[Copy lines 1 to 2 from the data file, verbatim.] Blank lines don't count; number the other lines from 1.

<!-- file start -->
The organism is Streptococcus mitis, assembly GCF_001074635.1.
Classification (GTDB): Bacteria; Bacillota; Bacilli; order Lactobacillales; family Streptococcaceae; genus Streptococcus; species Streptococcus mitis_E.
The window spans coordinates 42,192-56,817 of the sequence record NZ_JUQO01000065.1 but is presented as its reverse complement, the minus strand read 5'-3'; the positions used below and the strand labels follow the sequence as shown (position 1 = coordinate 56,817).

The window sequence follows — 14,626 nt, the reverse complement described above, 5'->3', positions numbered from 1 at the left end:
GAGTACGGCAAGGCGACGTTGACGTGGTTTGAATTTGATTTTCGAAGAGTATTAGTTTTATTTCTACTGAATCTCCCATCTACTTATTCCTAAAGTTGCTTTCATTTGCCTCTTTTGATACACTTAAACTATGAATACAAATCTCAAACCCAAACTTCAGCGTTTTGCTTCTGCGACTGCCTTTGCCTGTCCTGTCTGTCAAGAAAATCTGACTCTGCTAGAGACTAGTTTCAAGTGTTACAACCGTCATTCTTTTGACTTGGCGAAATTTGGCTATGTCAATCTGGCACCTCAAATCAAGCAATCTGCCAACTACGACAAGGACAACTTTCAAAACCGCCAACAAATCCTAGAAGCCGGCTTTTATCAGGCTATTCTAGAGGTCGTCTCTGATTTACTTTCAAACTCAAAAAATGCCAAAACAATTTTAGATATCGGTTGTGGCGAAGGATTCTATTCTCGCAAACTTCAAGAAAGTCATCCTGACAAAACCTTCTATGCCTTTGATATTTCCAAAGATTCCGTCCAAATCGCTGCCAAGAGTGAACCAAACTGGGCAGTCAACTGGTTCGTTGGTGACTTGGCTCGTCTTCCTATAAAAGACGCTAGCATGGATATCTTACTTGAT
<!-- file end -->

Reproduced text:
The organism is Streptococcus mitis, assembly GCF_001074635.1.
Classification (GTDB): Bacteria; Bacillota; Bacilli; order Lactobacillales; family Streptococcaceae; genus Streptococcus; species Streptococcus mitis_E.